Adams Papers
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From John Adams to Louisa Catherine Johnson Adams, 10 May 1823

Quincy May 10th. 1823—

my Dear Daughter

Thanks for your favor of the third—With great pleasure I learn that you are all convalescent, and that your Brother is well and intends us a visit with you—Our John performed his part at the Exhibition with applause and approbation; But something has happened since, that has brought him here, where I wish he could remain, till next August twelve months, but I cannot advise him so, for his Fathers advise is much better; John has become a sensible considerate young Man, he has communicated to me his plans for his future Life, which pleased me very much. A hurricane or a Tornado has happened at College, which has blown away fifty five of the Senior Class, and John one of the number, I cannot censure the Government, because the outrage was too violent to be overlooked, And I cannot find it in my heart severely to reproach John, since he did no more than all the rest, nor so much as many, but I presume he has communicated with great candor the whole to his father and mother, who I hope will receive him tenderly, and forgive him kindly, though I have not censured <the> Government, nor entirely approved <of> his Conduct, I believe his personal provocations were very great.—

The Secretarys prospects are nothing but slavery for two years to come, the spirit of evil has got abroad in Europe and Asia. The Bourbons and the French people are not yet wise, nor are the Spanish people for they have adopted a foolish Franklinian system, which is not a farthing better than their ancient monarchy it will be as bloody and ferocious, and cruel as the French revolution, And must end in a dictatorship like that of Napoleon before it can get into any order. even if they should be able to defend themselves against Russia Prussia and France; I cannot promise myself that we, notwithstanding our distance shall be able to escape the conflagration, Our Government may have as hard a task to preserve our neutrality as I had in 1800 I fear that too many of Napoleans prophesies will come to pass, the Wolves of Dallecarlia, the Bears of Siberia, and the Tygers and Panthers the successors of Zingeskan, if drawn together and let loose will spread the personification of evil over the world.—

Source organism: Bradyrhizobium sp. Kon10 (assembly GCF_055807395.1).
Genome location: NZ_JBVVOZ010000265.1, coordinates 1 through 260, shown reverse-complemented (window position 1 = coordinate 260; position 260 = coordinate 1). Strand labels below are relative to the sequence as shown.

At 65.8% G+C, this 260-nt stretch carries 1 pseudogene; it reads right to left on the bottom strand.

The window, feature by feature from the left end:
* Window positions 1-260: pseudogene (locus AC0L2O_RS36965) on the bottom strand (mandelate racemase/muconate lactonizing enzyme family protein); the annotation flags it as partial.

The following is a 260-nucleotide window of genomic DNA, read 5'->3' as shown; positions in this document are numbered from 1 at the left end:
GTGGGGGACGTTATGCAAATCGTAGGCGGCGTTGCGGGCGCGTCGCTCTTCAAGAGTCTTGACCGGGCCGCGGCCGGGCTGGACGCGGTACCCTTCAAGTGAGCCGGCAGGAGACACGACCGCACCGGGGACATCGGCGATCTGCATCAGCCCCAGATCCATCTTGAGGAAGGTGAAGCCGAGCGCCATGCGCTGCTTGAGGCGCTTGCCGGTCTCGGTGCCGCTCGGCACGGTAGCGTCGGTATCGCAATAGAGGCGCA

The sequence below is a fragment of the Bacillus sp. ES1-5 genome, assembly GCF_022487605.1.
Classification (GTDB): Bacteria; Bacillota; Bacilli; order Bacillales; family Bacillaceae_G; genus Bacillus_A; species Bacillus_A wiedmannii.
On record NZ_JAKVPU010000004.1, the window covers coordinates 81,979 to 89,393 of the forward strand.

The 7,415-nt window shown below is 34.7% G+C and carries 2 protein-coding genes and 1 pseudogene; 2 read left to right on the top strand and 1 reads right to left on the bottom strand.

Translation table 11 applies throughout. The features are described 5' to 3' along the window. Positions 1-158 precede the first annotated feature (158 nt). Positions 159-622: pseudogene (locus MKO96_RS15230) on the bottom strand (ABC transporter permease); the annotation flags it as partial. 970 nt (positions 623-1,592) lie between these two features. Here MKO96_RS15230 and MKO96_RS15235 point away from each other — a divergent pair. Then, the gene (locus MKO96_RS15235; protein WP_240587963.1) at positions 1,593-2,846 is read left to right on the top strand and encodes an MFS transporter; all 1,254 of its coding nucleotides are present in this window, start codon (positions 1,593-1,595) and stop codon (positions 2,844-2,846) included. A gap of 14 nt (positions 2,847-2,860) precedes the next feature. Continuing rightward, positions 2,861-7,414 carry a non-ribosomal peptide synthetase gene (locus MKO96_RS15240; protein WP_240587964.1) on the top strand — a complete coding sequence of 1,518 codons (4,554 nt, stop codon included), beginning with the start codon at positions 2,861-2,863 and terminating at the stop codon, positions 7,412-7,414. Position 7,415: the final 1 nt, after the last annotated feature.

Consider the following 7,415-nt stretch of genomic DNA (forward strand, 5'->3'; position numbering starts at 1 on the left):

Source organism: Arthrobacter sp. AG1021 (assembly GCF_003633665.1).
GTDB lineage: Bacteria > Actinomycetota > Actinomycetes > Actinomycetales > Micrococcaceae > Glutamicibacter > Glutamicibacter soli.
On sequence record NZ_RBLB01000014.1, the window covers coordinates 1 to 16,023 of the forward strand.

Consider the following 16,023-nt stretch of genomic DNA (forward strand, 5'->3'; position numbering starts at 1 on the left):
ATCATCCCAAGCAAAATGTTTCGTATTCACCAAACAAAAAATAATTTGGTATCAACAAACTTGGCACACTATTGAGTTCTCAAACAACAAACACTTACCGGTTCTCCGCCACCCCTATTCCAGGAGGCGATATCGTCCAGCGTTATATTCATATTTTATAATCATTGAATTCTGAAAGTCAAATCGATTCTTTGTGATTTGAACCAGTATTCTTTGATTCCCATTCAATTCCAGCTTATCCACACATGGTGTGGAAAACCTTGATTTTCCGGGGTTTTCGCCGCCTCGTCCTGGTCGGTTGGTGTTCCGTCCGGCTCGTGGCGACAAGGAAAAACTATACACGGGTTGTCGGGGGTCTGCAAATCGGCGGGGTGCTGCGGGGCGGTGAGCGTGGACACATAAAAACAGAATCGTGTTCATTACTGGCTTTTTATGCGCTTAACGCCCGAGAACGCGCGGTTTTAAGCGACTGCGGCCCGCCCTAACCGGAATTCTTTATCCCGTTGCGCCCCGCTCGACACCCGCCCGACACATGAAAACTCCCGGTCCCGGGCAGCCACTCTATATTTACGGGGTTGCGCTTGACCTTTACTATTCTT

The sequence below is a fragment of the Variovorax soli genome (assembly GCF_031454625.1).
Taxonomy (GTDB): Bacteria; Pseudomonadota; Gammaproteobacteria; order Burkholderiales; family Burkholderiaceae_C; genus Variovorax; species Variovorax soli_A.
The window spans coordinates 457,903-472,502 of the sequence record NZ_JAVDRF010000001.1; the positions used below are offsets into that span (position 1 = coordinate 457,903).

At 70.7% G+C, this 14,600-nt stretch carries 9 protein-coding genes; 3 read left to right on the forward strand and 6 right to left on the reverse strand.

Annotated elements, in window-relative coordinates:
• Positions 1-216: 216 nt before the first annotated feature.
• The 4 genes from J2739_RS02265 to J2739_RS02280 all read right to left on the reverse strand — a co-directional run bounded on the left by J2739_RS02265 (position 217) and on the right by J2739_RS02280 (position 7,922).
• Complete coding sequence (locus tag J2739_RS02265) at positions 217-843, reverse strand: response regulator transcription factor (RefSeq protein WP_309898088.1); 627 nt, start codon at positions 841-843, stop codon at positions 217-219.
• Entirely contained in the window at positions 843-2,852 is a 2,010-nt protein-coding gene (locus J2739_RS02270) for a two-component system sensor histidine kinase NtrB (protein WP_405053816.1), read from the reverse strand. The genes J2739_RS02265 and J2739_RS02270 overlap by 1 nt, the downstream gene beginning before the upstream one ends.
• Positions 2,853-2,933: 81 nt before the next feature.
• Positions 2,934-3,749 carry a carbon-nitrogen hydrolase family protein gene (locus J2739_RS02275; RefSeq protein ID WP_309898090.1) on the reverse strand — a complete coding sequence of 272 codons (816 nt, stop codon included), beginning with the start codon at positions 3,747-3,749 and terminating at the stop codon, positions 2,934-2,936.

I am your affectionate Father

John Adams.

MHi: Adams Papers.

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